Calvin College owns one medieval manuscript, made up of seven leaves containing a liturgical calendar. Prof. Frans van Liere recently took a closer look at the manuscript and the history of how it ended up at Calvin. He shares some of his findings in a recent blog post on Historical Horizons, the newly launched blog of the Calvin College History Department.
Medieval books and social media?
Medieval book historian Dr. Erik Kwakkel brings medieval texts into the modern age through social media. His popular Tumblr blog is dedicated to "post[ing] images of medieval books and shar[ing] with you what's special about them." He also posts to Twitter, and has been called "one of twitter's hidden treasures."
Read an interview with Dr. Kwakkel about his work, his favorite medieval book find, recommended blogs for fans of medieval books, and more.
Prof. Frans van Liere awarded IAS Fellowship
Frans van Liere has been appointed a fellow at the Institute for Advanced Study in Princeton for the academic year 2012-2013. The IAS is one of the world's leading centers for theoretical research and intellectual inquiry. It was founded in 1930 by philanthropists Louis Bamberger and his sister Caroline Bamberger Fuld. Past Faculty have included distinguished scientists and scholars such as Albert Einstein, Kurt Gödel, J. Robert Oppenheimer, Erwin Panofsky, Kenneth Setton, and George Kennan.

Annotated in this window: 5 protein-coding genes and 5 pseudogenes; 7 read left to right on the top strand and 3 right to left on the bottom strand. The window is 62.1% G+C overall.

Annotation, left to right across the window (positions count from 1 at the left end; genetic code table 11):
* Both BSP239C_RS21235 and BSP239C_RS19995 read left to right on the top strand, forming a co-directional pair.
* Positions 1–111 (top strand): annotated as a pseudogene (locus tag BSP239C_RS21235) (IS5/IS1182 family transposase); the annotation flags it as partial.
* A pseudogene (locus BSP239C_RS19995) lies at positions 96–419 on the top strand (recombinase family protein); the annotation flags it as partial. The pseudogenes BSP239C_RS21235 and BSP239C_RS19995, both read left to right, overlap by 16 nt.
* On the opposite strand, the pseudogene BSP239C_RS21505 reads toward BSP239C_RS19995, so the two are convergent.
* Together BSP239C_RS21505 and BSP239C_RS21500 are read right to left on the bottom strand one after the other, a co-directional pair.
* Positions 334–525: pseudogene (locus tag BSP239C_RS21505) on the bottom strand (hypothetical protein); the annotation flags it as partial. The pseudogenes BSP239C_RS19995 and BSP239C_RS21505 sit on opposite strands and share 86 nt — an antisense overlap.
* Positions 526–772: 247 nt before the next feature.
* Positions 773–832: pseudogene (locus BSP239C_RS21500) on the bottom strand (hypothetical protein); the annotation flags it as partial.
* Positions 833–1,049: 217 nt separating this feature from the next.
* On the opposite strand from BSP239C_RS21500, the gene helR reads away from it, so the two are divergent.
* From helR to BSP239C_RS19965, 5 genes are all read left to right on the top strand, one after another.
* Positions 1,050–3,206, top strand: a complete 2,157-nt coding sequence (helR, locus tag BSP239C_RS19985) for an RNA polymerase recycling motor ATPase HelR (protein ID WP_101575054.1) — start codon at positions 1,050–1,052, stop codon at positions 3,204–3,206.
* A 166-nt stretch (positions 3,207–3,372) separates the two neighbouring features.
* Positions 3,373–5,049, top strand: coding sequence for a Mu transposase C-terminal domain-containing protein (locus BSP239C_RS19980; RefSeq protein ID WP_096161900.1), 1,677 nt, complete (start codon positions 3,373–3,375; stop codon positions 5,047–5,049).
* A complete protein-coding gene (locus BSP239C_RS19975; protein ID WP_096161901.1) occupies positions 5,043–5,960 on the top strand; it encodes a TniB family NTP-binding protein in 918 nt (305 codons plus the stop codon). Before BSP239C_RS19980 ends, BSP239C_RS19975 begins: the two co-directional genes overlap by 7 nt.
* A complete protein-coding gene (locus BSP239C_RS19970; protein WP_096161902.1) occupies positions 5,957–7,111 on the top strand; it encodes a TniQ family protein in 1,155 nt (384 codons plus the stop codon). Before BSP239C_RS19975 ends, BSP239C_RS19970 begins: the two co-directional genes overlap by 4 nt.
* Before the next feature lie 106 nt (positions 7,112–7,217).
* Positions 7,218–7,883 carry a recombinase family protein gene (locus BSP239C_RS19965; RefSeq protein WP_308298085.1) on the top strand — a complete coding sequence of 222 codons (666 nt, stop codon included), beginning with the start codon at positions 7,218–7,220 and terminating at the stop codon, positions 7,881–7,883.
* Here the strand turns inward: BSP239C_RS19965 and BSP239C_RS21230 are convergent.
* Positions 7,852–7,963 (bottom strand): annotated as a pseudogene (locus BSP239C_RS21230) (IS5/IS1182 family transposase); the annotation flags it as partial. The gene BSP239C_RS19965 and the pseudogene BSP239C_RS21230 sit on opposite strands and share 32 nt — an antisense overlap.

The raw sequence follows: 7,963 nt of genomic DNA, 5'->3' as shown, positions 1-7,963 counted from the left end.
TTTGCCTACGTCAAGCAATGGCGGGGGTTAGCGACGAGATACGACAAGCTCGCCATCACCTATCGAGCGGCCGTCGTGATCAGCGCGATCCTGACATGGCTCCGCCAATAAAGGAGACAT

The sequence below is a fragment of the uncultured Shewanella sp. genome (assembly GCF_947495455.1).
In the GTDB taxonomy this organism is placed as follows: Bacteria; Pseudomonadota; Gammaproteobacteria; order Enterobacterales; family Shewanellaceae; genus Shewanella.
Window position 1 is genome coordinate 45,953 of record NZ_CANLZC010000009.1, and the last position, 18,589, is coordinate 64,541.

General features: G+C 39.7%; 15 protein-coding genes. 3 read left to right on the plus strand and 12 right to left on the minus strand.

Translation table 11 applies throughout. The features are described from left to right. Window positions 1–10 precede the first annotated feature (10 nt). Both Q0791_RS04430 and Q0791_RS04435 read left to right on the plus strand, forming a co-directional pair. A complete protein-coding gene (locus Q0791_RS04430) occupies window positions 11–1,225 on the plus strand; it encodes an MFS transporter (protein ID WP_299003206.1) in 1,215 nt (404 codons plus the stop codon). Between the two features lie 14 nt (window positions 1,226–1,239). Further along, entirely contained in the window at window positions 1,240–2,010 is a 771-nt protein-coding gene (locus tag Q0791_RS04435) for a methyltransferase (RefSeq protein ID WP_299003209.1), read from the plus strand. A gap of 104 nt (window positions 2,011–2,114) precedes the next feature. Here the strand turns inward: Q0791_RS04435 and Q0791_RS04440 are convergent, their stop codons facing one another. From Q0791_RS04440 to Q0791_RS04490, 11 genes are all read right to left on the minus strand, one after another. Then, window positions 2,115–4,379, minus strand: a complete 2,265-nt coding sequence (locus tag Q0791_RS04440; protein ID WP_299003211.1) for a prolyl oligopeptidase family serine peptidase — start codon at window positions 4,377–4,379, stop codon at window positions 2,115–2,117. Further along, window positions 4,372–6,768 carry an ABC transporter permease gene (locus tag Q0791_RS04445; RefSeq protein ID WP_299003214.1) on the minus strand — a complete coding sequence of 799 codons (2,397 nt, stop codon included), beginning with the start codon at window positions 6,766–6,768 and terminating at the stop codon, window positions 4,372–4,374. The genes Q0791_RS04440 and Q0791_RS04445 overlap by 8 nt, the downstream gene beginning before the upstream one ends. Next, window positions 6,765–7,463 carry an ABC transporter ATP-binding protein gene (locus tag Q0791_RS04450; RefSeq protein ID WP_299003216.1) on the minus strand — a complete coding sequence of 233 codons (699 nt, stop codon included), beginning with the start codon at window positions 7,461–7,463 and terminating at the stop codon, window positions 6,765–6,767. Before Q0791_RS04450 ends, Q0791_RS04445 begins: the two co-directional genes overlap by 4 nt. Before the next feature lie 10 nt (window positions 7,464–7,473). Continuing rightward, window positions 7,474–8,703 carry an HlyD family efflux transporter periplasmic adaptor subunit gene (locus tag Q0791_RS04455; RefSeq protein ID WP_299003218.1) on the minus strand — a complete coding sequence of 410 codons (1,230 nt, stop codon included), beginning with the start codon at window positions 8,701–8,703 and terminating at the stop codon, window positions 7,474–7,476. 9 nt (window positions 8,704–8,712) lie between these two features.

Professor Van Liere will use his time at the IAS to do research into a central concept in the history of medieval Christian Hebraism, the idea of the Hebraica Veritas. This is the belief that the Hebrew Bible, as it was transmitted in rabbinical circles in the first centuries of the common era, was the "original" Old Testament text, and that to recover the original text, one needed to turn to the Jews, who were guardians of both the sacred text itself and of the language in which it was written. The history of medieval Christian Hebraism has been relatively neglected; textual critics of the Hebrew Bible are usually more interested its early period of transmission, rather than its medieval history.